When Hank Williams died in 1953, slumping unseen in the back seat of a car en route to a New Year’s Day concert in Ohio, he might have been the most decrepit 29-year-old in America. Alcohol and painkillers, aggravated by arduous touring and recording, had left the greatest country singer in the world weary, emaciated, feeble and depressed. His last charting single had been “I’ll Never Get Out of This World Alive,” and his broken body supplied the proof.
“I Saw the Light,” the new film biography of the Alabama-born troubadour, does a solid job of explaining who he was, how he fell – if not always how he felt – and what the country music universe looked like 70 years ago. It goes a country mile beyond “Your Cheatin’ Heart,” the 1964 biopic that starred a stunningly miscast George Hamilton, though it doesn’t get as far as it might.
Writer-director Marc Abraham adapted “Hank Williams: The Biography,” a 2004 book by Colin Escott, George Merritt and William MacEwen. The film tracks Williams from his marriage day in 1944 – he wed Audrey Sheppard in a Texaco station in Andalusia, Ala. – to the announcement from the stage that he would never give that last concert in Ohio.
Williams created an alter ego, Luke the Drifter, to record songs his record company didn’t think were commercial. In a way, that’s who we see in this narrative: The singer-songwriter, played with complete commitment by Tom Hiddleston, drifts in and out of marriages and affairs, honky-tonk clubs and radio stations, recording sessions and Grand Ol’ Opry performances, drunken stupors and apologetic reconciliations with Audrey (Elizabeth Olsen) and his management.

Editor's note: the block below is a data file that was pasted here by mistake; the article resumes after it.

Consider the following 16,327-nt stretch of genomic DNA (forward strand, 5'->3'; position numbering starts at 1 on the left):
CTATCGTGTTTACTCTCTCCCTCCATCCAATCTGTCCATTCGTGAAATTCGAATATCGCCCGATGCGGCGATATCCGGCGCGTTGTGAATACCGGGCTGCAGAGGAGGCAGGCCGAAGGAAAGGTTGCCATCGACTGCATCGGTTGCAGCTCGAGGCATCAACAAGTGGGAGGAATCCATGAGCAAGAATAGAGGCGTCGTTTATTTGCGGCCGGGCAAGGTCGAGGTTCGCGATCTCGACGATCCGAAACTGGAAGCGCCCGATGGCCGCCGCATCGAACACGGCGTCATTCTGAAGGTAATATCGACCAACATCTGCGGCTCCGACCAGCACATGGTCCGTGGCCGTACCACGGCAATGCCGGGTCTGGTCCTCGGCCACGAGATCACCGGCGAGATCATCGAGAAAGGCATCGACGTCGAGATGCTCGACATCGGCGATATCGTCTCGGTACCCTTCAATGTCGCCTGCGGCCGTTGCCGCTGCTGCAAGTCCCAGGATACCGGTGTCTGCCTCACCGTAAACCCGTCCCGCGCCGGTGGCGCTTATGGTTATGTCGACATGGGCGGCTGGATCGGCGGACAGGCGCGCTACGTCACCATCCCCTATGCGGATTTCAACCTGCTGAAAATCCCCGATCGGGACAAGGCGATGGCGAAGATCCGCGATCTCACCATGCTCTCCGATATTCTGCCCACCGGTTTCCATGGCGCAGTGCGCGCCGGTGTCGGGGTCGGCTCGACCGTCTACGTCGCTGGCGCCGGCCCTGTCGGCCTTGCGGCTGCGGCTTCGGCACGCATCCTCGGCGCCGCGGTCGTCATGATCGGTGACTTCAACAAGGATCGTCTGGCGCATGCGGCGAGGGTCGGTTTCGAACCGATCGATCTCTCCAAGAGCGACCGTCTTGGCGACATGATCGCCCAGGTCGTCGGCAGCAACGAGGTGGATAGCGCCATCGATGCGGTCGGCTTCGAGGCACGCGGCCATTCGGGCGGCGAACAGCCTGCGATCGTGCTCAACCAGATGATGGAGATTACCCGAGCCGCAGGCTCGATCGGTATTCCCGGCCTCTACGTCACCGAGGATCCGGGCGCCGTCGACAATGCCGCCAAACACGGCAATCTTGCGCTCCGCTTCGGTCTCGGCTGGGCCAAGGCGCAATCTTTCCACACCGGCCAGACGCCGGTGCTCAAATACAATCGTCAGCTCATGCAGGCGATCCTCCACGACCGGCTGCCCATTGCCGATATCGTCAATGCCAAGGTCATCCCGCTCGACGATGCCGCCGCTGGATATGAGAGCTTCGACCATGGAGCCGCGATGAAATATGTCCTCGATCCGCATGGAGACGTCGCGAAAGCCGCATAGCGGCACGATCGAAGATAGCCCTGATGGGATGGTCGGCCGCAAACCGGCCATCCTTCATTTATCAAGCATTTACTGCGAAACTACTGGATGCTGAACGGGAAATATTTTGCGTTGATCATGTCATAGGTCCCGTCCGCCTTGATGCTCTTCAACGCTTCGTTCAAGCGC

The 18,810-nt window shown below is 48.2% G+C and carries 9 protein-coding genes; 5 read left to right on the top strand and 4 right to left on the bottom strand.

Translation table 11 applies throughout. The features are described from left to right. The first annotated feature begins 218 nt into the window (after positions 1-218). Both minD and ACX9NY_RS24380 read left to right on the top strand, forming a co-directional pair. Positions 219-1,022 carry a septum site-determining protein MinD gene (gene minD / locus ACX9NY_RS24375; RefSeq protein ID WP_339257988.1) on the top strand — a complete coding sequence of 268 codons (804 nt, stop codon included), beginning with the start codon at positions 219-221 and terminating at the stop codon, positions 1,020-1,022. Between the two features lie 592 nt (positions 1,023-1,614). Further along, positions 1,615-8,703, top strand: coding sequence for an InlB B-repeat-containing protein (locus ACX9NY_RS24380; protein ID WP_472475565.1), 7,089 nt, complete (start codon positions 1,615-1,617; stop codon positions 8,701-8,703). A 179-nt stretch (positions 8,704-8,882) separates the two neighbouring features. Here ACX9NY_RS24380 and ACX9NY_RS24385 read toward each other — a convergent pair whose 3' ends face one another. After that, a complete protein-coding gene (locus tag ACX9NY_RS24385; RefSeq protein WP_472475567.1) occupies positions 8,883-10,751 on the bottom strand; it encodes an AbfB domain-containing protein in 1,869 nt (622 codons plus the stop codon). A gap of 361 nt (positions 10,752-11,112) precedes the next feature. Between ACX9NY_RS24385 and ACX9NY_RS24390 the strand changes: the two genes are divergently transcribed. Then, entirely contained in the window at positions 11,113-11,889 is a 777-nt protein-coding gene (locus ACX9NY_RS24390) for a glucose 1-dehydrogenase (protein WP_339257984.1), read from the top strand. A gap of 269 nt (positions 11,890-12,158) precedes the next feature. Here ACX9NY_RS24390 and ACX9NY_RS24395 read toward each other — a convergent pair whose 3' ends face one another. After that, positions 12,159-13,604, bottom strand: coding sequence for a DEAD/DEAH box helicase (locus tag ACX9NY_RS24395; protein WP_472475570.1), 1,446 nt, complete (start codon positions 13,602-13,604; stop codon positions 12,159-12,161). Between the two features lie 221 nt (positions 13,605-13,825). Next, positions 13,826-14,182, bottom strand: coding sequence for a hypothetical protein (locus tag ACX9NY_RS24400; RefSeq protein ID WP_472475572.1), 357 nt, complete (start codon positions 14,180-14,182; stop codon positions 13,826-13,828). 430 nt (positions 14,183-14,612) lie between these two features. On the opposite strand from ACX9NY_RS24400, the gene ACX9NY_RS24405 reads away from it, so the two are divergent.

Other than playing for the Opry, an achievement he doesn’t seem to relish when he gets there, we never know what drives him. He fritters away his bank account and lets down fans, but success and failure seem to affect him only slightly.
This is no fault of the quietly expressive Hiddleston. The British actor, best known as Loki in the “Thor” and “Avengers” series, disappears into the character’s skinny body and twangy voice.
He sings well, too, capturing Williams’ rhythms and even yodeling in “Lovesick Blues.” What he doesn’t get is the thing Hank Williams Jr. couldn’t get when he sang for Hamilton in “Your Cheatin’ Heart”: the rawness, soul-deep loneliness and unanswerable needs that came from growing up uneducated and poor in Depression-era Alabama.
The best thing about this movie may be that it drives people to seek out the original. (Start with the two-CD set “Hank Williams: Gold,” which has the essential songs.) If you don’t know Hank’s greatness yet, you will soon be singing “I Saw the Light” with him and about him.
I Saw the Light
☆ ☆ ☆
Cast: Tom Hiddleston, Elizabeth Olsen
Writer-Director: Marc Abraham
Length: 123 minutes
Rating: R (some language and brief sexuality/nudity)
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